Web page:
“If we only look at things at the city level we will not achieve our overall goals. I think the only way we can maintain a nation of our physical and geographical size and very spread out, is to create on-demand services. In fact digitalisation, technology developments and on-demand transport solutions are the only way we can survive and provide our people with nationwide public transport systems also in sparsely populated areas.
“So we need to create an interesting enough environment and strong enough demand for businesses to invest in order to provide services that will change behaviours, transport modes that cross borders and data systems that can operate across borders. Coordination between governments is vital to create those markets.”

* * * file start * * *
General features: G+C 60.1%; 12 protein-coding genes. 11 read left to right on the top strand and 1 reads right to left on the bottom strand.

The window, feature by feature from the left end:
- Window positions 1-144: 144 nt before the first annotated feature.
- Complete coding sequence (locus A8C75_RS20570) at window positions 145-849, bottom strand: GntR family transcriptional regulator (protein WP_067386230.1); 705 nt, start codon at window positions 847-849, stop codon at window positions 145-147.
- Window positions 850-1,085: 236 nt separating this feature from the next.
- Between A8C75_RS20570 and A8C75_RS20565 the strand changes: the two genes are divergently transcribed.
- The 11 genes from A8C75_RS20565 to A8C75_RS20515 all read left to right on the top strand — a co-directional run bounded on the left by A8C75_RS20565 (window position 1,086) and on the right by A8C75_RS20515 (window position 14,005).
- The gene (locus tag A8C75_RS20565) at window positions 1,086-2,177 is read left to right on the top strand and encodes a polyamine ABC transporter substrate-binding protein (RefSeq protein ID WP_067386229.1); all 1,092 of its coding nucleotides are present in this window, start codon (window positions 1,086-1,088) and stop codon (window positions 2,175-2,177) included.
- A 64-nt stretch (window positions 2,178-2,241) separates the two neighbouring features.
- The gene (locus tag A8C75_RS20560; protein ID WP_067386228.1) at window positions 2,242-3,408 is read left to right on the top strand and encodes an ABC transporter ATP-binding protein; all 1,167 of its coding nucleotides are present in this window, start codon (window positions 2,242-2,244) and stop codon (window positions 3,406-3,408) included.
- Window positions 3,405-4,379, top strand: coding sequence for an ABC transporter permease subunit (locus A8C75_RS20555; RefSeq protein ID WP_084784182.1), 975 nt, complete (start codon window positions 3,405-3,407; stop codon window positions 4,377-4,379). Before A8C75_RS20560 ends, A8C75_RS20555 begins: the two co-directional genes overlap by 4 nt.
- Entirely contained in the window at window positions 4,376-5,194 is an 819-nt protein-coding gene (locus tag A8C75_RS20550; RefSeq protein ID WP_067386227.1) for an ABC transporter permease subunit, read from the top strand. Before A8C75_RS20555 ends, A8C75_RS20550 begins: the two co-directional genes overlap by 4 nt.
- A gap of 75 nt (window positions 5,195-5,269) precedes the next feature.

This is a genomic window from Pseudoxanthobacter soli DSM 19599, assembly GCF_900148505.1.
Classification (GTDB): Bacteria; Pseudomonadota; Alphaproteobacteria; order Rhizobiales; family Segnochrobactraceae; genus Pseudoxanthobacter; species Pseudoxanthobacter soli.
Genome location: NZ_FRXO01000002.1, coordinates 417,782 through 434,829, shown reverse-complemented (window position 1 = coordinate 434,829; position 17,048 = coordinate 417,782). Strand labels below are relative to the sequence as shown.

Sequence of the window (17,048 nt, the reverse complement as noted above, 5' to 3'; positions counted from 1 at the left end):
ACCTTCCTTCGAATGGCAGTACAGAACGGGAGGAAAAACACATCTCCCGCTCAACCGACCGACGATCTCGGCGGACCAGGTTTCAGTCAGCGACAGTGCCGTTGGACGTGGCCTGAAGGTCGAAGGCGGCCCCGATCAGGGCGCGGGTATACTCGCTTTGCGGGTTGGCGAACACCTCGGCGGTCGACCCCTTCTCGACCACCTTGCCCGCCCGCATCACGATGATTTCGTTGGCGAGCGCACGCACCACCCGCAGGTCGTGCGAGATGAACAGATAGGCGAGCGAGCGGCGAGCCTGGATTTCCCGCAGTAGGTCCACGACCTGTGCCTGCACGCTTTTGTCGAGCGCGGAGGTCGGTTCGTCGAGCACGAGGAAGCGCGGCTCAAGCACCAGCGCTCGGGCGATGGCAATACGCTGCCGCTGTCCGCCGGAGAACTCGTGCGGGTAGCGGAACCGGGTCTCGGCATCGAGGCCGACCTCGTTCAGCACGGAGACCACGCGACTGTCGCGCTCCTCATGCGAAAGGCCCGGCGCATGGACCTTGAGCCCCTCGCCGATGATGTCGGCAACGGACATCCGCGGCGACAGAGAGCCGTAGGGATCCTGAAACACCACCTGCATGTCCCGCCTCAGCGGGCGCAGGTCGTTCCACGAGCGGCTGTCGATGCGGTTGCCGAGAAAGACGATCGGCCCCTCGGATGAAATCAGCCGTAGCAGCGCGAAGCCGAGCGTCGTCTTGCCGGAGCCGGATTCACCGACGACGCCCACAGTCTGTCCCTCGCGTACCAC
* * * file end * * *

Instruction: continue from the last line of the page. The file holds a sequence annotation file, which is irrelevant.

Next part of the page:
One of her domestic initiatives, road user charging, failed to get parliamentary approval but Berner is not demoralised or defeated – quite the contrary, she is very upbeat, saying: “Our study was published and in four days we had to drop it because we could not get it through. But the big picture is still correct.
“Most societies are enormously dependant on income from transportation. The philosophical move from taxation - where there is a charge with no specific associated service beyond the safety net of society - to user pays where the individual pays for a certain service, is a big shift in society structure. Even if we know that taxation from transportation is going down and what is ahead, we are still at the peak [of fuel tax revenues]. So we are trying to change the system at the peak, and very few business leaders succeed in doing that - and even fewer politicians.